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Recent posts by Dan Parr
For the second week in a row, the Falcons are the only NFC South team celebrating a victory on Monday, as the Panthers, Saints and Buccaneers all suffered narrow defeats in Week Four.
What we learned: The Falcons will not crumble if they are trailing late in a game. Sunday was a new challenge for this Falcons team — they had yet to fall behind prior to the Week Four meeting against the Panthers. Atlanta kept fighting back. They blew a 10-point third-quarter lead and were down by four when they took over on offense with less than eight minutes left in the game. There’s no doubt they had help from the Panthers — a Cam Newton fumble that cost them a first down, a conservative coaching decision from Ron Rivera, who decided to punt instead of go for it on 4th-and-short, and some terrible coverage in the secondary all aided Atlanta — but the Falcons showed resiliency we had yet to see from them this season in their 30-28 win.
What’s in store next: The 4-0 Falcons will travel to face rookie QB Robert Griffin III and the Redskins in Week Five. Washington is 2-2 after beating the Buccaneers on a late field goal in Tampa Bay. The mobility of Panthers QB Cam Newton gave Atlanta’s defense a lot of problems Sunday and defensive coordinator Mike Nolan’s defense faces another stiff test against a quarterback that can make plays with his arm and his legs in RG3.
What the heck? The Falcons made the Panthers’ pass rush — which appeared nonexistent vs. the Giants in Week Three — look like the league’s best. QB Matt Ryan, who was sacked only four times in the first three games, was sacked seven times and hit five other times on Sunday. Some of those were coverage sacks, as Ryan — who had done such a great job of getting rid of the ball to avoid sacks in the first three games — was less decisive vs. Carolina.
What we learned: The Panthers can bounce back from a deflating loss. Yes, they came up short Sunday and could have won the game if not for some critical late-game miscues, but there really is no shame in losing to the undefeated Falcons at the Georgia Dome on a late field goal. Carolina put up a fight, which was much more than any of us could say about the team after its Week Three blowout loss to the Giants. The Panthers are not finishers yet. They still are trying to learn how to win these types of games.
What’s in store next: Carolina will host its third home game in four weeks when the 2-2 Seahawks, who really should be 1-3, travel to Bank of America stadium in Week Five. The Panthers are badly in need of a win to give themselves some positive reinforcement heading into a Week Six bye.
What the heck? Head coach Ron Rivera has the luxury of a 6-5, 245-pound quarterback that also happens to be one of the best rushing quarterbacks the league has ever seen. Yet, he kept his best weapon in his holster late in the game. Rivera is deservedly being second-guessed for punting on 4th-and-1 instead of going for the first down with 1:09 left and the ball placed at Atlanta’s 45-yard line. We know Newton fumbled on the previous play, but he had also rushed for a career-high 86 yards Sunday, and one more yard would have ended the game and given the Panthers a huge win.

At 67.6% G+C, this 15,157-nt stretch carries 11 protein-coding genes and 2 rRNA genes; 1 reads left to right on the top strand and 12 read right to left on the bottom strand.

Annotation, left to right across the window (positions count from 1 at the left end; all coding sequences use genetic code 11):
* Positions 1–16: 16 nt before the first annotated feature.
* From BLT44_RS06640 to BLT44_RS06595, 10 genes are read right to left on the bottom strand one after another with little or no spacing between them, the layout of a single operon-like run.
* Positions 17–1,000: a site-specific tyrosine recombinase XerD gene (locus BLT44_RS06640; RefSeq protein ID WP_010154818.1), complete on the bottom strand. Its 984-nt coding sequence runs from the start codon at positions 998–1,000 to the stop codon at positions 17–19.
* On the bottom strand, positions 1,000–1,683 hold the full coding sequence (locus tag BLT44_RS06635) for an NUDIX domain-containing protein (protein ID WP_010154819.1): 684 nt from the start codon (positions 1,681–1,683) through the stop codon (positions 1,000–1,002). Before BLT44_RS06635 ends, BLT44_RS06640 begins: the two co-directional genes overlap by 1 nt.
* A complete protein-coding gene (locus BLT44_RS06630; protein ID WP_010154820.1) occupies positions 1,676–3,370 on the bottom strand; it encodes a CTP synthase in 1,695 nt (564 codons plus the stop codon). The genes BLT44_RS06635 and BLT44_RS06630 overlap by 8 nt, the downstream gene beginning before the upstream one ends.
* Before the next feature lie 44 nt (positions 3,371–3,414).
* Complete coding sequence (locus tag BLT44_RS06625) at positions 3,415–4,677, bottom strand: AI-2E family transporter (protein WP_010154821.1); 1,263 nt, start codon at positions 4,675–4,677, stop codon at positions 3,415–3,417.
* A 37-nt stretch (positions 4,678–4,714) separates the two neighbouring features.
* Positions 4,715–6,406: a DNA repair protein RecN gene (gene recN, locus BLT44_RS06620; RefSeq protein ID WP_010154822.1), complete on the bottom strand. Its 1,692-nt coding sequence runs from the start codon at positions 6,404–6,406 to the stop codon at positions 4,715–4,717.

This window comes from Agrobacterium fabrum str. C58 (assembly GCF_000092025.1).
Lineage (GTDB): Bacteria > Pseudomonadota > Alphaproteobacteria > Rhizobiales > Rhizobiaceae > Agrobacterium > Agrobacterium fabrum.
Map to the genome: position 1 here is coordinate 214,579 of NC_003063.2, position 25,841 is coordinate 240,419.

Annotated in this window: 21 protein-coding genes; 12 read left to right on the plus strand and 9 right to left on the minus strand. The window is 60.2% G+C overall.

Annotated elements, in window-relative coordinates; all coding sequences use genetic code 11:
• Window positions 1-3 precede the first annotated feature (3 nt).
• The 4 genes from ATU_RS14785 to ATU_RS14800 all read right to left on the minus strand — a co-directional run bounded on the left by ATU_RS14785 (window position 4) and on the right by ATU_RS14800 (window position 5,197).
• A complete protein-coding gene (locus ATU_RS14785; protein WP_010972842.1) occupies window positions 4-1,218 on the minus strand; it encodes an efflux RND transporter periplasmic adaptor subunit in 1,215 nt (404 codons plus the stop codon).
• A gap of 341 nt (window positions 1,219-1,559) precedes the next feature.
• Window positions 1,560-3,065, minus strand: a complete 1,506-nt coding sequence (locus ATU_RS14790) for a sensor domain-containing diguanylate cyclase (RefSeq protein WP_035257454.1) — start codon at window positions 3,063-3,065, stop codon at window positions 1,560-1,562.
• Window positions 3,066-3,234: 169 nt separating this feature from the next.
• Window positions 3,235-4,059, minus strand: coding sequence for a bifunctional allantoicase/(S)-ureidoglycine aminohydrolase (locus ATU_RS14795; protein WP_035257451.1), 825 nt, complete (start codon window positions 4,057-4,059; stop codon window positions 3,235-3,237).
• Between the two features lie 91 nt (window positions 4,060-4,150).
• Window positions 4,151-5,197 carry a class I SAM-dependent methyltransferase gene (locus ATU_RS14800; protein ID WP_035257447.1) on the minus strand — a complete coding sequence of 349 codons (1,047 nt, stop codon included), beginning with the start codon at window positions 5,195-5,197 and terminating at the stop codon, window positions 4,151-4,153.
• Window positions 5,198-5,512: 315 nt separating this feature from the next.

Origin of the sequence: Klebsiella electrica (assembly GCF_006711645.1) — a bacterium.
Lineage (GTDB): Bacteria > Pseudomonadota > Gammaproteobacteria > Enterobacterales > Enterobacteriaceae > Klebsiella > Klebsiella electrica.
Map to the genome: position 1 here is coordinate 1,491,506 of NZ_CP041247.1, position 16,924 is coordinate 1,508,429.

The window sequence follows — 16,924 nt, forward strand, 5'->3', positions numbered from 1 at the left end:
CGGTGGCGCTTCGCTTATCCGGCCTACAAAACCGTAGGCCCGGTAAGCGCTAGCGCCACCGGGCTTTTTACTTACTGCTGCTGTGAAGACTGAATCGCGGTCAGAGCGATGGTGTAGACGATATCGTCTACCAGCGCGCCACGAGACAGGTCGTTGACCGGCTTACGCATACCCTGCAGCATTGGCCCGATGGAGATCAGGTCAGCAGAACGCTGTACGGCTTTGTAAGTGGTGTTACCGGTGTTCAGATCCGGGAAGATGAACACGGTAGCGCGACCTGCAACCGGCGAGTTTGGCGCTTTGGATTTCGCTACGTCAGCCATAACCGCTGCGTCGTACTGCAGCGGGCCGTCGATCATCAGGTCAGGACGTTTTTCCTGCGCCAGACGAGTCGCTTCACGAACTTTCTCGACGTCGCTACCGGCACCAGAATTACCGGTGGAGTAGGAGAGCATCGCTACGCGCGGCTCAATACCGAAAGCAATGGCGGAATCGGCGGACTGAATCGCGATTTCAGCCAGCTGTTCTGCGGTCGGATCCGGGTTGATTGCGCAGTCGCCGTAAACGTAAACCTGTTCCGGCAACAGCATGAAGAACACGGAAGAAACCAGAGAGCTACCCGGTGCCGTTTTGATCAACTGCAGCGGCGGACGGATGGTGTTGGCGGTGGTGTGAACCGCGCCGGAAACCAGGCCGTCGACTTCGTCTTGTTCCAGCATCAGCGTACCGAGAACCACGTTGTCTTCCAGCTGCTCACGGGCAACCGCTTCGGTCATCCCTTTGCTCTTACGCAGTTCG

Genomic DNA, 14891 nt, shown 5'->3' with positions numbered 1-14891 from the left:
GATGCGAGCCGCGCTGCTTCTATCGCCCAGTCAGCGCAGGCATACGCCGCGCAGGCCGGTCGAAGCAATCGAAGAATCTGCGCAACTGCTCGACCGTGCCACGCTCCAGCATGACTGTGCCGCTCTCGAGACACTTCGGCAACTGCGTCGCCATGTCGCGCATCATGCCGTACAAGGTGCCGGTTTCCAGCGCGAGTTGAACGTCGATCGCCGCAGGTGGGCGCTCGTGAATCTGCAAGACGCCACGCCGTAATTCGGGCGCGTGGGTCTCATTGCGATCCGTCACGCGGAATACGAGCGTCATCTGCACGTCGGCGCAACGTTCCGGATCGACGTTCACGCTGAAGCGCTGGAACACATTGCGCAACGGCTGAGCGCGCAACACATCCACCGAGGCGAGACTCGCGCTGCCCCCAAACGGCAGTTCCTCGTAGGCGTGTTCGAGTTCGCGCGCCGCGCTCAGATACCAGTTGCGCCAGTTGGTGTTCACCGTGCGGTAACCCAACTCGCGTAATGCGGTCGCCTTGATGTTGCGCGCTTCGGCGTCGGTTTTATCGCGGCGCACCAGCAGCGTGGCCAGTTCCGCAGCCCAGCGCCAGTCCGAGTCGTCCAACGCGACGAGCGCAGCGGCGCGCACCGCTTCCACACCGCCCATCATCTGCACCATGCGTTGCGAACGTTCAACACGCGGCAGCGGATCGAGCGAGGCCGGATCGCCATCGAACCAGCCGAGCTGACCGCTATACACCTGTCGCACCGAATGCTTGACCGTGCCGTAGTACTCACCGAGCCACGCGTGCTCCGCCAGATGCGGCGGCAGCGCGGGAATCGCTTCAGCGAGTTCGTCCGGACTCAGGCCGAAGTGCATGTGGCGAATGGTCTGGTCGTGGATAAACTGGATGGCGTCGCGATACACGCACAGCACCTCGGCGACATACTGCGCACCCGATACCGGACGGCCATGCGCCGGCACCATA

What we learned: The Saints are a much better team than their 0-4 record suggests. They gave the Packers — another team that is better than its 2-2 record suggests — a scare, and the Saints may have left Lambeau Field with a victory if not for a holding penalty that nullified a 43-yard go-ahead field goal and PK Garrett Hartley’s subsequent miss from 48 yards out after an encroachment penalty by the Packers. Sunday was the Saints’ finest performance of the season, but they came up just short in a 28-27 loss.
What’s in store next: They will return home to host QB Drew Brees’ former team, the Chargers, who are in first place in the AFC West at 3-1 after a comfortable road win over the Chiefs in Week Four. Kansas City basically handed San Diego that win — the Chiefs turned the ball over six times on Sunday.
What the heck? We are guessing here, but this probably does not happen often — the Saints have a turnover ratio of plus-four in their past two games, yet they have lost both of them. It has just been that kind of season for the Saints. The kind of season where Brees throws for 446 yards, three touchdowns and no interceptions, as he did Sunday, and it still is not enough for a win. New Orleans took good care of the ball vs. the Chiefs (one turnover) in Week Three and was even more careful with it vs. the Packers (no turnovers). They have taken the ball away five times in the past two games, but the Saints don’t have a win to show for it.
What we learned: The Bucs fight back. They played a terrible first half and were down 21-6 heading into the break, but whatever head coach Greg Schiano said to his team in the locker room at halftime, it worked wonders. The Bucs scored 16 straight points to take the lead with 1:42 to play. The defense could not hold up, though, and Washington took the lead back on a 41-yard field goal with three seconds left in Tampa Bay’s 24-22 loss.
What’s in store next: The Bucs get a chance to catch their breath after suffering three hard-fought losses in a row to NFC East teams. They have a bye in Week Five and have two home games in a row against the struggling Chiefs and Saints — who have one win between them (the Chiefs beat the Saints in Week Three) — when they return.
What the heck? Tampa Bay has to be wondering what might have been if QB Josh Freeman had played anywhere close to as well as he did in the second half during the first two quarters. The first half for Freeman Sunday: 13-of-22 for 88 yards, no TDs, one interception. Second half: 11-of-17 for 211 yards, one TD, no interceptions. Jekyll-and-Hyde performances are not going to help Freeman prove he is the long-term answer under center for the Bucs.